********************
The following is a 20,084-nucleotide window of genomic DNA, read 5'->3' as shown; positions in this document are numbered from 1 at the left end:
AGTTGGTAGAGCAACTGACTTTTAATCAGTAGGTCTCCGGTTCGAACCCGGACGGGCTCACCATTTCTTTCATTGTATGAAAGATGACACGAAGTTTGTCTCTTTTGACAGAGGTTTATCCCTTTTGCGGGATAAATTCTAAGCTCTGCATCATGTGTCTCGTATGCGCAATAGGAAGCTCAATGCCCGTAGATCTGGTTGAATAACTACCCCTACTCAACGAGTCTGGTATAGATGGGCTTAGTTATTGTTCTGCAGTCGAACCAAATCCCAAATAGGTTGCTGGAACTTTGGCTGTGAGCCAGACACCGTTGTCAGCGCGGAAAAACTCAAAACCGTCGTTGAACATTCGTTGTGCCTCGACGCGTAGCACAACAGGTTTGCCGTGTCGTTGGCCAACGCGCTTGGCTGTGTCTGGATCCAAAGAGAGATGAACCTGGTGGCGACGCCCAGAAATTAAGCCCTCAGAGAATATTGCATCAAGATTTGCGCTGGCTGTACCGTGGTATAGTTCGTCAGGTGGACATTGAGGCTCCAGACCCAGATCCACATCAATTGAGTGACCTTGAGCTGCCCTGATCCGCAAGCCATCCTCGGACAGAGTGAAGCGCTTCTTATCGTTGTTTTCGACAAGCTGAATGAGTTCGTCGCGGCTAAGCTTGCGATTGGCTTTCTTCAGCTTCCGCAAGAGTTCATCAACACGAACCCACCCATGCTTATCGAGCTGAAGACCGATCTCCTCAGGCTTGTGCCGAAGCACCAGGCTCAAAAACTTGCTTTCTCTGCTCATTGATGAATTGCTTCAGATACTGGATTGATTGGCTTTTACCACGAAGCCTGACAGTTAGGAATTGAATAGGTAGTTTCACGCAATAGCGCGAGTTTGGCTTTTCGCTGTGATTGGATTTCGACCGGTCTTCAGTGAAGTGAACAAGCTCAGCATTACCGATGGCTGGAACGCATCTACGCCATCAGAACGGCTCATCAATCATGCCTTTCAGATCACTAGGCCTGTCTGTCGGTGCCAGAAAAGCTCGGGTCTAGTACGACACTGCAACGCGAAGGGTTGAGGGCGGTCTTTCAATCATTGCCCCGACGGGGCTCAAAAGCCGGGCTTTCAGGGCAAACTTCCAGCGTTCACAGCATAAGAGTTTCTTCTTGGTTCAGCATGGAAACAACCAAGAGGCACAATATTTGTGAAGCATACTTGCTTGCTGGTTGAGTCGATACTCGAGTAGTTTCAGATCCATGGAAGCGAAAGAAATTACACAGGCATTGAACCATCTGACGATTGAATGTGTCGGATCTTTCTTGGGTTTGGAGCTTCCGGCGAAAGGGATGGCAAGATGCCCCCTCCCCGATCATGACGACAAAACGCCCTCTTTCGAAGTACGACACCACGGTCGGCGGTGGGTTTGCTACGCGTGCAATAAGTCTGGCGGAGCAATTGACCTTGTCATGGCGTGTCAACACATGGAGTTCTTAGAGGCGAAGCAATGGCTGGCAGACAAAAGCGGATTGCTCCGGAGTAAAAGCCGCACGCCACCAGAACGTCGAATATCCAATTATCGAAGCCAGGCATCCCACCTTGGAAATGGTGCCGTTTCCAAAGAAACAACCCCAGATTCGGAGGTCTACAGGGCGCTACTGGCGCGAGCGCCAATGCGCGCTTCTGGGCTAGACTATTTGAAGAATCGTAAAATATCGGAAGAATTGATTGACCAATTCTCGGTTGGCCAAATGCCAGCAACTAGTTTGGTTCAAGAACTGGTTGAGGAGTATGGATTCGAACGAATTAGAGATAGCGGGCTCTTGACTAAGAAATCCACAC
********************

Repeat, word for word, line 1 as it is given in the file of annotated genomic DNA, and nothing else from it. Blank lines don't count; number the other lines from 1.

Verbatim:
The following is a 20,084-nucleotide window of genomic DNA, read 5'->3' as shown; positions in this document are numbered from 1 at the left end: